Spindly plant with green stems that have the middle section inflated, with tiny yellow flowers.
The desert trumpet is a memorable plant because of the inflated look of its stem.

NPS/ Ann Huston

Desert Trumpet

Scientific name: Eriogonum inflatum
Size (height): 1–2 feet (30.5–61 cm) tall
Habitat: Sandy and clay soils in mixed desert scrub, saltbush, rabbitbrush, grassland, and pinyon-juniper woodland communities.
Flowering season: May–August
Range: Utah, Arizona, Colorado, New Mexico
Location in park: Common throughout the park.

Description: This unique member of the buckwheat family has an inflated stem, giving it part of its scientific name, “inflatum.” Tiny yellow flowers top the stems in the spring. In fall, the stems will turn from green to a dark red, and then a pale yellow as the plant dries. Over the years, scientists have had different ideas about what causes the stem to inflate. Early hypotheses included insects laying eggs inside and creating galls. Recently, scientists suggest that the stem does most of the photosynthesis for the plant, since it has a larger surface area than the small round leaves at the base of the plant. The stem seems to be a reservoir for carbon dioxide, and the waxy surface of the stem helps prevent water loss through transpiration.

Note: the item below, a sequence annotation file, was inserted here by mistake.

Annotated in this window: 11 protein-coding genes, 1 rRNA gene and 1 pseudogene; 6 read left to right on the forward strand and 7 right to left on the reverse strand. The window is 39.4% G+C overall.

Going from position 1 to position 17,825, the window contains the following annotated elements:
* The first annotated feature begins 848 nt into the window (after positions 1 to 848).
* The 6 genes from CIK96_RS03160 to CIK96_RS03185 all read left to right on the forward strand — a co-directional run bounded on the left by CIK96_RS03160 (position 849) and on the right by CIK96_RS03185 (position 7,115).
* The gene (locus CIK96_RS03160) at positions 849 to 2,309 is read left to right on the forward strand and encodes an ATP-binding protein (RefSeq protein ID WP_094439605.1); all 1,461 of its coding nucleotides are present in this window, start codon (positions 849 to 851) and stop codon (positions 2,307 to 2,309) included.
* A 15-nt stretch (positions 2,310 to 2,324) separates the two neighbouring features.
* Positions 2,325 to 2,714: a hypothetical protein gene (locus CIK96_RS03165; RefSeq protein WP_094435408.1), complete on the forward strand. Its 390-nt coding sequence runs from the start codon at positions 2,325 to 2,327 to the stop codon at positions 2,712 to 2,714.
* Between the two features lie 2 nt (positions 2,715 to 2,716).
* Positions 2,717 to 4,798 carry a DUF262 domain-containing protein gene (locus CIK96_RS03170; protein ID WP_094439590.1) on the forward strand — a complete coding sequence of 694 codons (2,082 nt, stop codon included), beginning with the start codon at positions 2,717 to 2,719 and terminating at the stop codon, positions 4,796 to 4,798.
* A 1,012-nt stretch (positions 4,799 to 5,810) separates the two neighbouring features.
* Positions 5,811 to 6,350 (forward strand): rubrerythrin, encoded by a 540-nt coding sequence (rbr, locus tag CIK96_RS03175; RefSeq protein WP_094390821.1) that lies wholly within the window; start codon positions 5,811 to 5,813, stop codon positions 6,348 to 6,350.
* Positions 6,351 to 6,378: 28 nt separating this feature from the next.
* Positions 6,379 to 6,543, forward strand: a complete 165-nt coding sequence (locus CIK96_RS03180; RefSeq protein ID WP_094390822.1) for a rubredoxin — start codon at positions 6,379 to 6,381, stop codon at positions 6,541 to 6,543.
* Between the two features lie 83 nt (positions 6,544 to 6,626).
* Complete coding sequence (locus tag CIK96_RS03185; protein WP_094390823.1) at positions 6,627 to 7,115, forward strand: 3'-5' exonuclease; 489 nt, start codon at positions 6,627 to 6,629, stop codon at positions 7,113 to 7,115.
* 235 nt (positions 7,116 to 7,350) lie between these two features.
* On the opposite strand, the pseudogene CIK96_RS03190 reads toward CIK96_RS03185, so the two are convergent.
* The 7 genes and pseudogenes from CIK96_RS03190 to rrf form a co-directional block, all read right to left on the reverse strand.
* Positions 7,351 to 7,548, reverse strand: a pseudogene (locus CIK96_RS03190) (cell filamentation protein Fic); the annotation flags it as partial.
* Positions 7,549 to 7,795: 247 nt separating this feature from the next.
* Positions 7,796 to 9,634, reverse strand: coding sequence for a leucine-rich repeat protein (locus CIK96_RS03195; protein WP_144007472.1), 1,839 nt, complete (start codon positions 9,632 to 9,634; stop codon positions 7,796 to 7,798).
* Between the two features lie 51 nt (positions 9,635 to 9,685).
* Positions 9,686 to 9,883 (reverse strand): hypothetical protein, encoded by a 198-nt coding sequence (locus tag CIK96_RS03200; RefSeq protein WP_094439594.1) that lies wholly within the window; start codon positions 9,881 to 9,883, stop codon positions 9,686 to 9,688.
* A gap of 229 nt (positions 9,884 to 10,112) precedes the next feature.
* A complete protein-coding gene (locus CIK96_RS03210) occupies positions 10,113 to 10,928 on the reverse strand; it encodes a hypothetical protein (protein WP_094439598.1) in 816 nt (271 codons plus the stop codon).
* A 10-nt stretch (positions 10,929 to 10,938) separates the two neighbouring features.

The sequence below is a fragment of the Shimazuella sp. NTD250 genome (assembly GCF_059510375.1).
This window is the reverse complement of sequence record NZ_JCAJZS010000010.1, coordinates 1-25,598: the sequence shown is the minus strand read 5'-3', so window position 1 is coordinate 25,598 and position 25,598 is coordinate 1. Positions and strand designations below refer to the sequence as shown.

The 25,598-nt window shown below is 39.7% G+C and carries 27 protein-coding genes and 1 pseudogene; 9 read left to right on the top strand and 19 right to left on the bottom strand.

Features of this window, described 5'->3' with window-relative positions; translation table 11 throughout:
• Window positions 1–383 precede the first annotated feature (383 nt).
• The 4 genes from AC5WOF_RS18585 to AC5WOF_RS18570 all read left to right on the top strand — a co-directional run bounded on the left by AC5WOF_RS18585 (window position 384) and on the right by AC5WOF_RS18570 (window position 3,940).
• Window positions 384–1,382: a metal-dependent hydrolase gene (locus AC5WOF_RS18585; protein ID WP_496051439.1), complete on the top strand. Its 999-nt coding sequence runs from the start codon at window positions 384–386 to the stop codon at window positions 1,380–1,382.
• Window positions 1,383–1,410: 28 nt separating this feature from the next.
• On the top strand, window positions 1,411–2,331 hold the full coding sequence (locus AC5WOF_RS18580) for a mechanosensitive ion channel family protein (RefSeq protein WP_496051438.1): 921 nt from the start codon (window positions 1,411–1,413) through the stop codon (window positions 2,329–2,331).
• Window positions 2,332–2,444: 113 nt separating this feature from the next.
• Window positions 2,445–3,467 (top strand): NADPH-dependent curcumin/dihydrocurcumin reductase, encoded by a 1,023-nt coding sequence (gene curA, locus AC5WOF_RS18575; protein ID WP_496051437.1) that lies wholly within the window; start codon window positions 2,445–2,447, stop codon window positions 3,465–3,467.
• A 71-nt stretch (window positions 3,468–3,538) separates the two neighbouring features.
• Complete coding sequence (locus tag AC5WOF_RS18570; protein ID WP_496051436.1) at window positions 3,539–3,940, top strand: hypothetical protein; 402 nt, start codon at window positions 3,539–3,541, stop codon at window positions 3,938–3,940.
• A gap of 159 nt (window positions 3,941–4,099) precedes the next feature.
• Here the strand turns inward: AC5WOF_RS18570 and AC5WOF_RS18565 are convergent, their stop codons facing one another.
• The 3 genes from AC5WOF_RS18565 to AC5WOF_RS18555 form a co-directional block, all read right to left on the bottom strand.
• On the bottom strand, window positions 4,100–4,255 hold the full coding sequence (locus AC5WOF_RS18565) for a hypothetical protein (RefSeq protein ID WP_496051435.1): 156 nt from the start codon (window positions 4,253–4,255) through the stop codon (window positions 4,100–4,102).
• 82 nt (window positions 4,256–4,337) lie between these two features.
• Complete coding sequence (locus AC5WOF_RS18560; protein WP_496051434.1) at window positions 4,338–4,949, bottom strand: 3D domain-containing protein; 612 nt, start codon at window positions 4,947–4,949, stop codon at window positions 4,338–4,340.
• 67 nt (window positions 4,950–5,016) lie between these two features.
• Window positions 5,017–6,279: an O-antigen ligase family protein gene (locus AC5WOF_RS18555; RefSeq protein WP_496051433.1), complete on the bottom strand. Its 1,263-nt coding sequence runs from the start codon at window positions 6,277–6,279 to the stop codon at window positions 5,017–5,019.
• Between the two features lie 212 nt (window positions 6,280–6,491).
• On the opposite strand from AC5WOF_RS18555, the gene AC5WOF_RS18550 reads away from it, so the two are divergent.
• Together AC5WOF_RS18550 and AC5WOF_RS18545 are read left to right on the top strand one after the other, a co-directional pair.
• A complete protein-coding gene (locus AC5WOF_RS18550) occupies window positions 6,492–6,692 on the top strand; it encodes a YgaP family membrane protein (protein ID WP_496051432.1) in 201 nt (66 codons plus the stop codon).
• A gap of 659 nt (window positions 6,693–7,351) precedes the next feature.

White Flowers

Lots of narrow, white flowers on green stalks, with lots of oval green leaves.
Plants like stinking milkvetch, which grown in soils with high selenium content often have an unpleasant scent, and can be poisonous if eaten.

NPS/ Shauna Cotrell

Stinking Milkvetch

Scientific name: Astragalus praelongus
Size (height): 4–36 in (10–91 cm)
Habitat: Clay soils, such as Moenkopi and Chinle formations, and Mancos Shale, in mixed desert scrub and pinyon-juniper forest
Flowering season: April–July
Range: Utah, Arizona, Colorado, New Mexico.
Location in park: Central and southern areas of Capitol Reef, including the Scenic Drive and Utah State Route 24.

Description: This plant has tall flower stalks with 10 to 33 white or cream flowers per stalk. It is known for a strong, unpleasant smell, which gives the plant its common name, stinking milkvetch.

small green plant with white daisy-like flowers
Silvery townsendia is common throughout Capitol Reef.

NPS/ Shauna Cotrell

Silvery Townsendia

Scientific Name: Townsendia incana
Size (height): 1–2 in (2.5–12.7 cm) tall
Habitat: Sandy or clay soils in desert scrub, saltbush, sagebrush, and pinyon juniper communities
Flowering Season: April–July
Range: Utah, Wyoming, New Mexico, Arizona, Nevada
Location in park: Common throughout the park including the Cathedral District, the Hickman Bridge Trail, Grand Wash, and Capitol Gorge.